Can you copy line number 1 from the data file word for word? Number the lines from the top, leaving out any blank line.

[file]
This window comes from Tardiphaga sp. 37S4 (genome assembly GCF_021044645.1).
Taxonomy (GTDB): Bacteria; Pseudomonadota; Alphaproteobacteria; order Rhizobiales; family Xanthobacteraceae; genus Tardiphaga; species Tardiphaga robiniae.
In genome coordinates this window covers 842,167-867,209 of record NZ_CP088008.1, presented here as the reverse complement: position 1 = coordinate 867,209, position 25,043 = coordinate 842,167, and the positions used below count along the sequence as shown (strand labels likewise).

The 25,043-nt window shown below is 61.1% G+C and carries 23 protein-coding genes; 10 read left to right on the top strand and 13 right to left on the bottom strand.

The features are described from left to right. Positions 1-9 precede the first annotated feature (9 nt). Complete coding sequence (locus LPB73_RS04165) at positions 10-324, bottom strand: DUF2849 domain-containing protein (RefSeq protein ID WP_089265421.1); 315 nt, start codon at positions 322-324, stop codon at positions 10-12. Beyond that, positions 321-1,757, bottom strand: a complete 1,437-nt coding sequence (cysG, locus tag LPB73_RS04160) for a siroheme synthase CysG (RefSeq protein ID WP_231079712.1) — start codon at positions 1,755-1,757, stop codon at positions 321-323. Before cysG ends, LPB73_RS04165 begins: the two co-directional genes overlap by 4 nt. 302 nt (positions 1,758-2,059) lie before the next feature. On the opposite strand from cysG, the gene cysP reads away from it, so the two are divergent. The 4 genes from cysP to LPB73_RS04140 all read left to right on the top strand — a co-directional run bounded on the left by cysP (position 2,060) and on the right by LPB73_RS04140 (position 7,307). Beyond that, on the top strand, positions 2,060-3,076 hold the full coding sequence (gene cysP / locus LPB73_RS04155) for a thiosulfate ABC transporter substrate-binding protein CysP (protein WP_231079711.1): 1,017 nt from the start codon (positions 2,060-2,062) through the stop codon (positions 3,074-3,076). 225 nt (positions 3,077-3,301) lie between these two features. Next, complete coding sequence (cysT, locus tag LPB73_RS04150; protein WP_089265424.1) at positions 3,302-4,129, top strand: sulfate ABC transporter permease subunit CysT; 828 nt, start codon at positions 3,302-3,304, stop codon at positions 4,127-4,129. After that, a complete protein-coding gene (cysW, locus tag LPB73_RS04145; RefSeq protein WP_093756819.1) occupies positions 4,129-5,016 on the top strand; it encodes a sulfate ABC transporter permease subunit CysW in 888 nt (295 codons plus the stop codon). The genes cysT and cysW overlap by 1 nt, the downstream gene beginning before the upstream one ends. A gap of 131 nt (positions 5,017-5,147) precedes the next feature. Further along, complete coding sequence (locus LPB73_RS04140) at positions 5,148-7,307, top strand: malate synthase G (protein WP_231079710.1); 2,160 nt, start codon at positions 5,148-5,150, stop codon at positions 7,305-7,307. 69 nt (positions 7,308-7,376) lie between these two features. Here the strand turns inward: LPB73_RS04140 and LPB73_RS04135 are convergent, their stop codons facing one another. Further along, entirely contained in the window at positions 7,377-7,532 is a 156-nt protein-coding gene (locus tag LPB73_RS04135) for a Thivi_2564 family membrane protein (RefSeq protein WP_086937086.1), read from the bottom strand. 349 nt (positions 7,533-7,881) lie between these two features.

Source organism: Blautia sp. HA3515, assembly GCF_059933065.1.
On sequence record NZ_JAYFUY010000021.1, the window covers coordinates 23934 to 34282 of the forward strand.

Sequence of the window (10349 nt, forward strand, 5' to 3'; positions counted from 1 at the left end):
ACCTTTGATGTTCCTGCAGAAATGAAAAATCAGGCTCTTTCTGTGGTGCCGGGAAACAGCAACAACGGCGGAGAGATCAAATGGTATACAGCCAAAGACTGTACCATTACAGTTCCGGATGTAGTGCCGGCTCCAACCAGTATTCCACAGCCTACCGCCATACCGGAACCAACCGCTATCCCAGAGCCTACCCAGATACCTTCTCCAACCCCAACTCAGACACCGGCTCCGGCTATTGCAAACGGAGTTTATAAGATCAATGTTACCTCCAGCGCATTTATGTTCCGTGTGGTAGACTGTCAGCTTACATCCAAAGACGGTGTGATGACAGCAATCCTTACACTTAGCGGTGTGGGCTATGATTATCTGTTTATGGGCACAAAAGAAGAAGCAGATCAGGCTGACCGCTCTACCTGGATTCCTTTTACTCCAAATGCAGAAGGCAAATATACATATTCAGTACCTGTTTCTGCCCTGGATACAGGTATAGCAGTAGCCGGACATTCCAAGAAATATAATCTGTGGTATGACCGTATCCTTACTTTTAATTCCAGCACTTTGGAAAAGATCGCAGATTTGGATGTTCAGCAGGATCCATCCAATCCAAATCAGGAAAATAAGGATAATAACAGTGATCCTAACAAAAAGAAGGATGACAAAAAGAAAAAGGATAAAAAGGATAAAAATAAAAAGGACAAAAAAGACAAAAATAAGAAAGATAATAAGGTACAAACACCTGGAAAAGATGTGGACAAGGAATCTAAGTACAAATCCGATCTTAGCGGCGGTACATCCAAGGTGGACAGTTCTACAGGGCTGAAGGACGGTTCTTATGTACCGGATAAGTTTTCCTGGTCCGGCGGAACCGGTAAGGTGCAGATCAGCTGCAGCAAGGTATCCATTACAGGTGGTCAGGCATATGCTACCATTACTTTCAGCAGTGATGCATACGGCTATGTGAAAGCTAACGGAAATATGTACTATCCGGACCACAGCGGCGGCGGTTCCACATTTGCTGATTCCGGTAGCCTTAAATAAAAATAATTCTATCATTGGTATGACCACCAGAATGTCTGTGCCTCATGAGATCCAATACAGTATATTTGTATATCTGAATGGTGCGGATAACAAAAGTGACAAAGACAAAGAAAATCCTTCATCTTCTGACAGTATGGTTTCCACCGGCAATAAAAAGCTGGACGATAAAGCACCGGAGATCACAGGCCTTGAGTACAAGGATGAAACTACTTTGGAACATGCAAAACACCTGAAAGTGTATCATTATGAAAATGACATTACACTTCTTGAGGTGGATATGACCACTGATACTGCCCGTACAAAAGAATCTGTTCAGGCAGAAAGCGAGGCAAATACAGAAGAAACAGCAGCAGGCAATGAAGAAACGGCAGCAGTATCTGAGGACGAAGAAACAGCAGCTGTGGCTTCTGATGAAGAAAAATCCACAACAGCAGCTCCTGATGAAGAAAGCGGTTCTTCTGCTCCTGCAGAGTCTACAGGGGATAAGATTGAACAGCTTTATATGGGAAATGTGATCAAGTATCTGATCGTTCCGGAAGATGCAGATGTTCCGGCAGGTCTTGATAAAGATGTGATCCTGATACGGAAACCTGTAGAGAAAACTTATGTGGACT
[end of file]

This window comes from Tardiphaga sp. 37S4 (genome assembly GCF_021044645.1).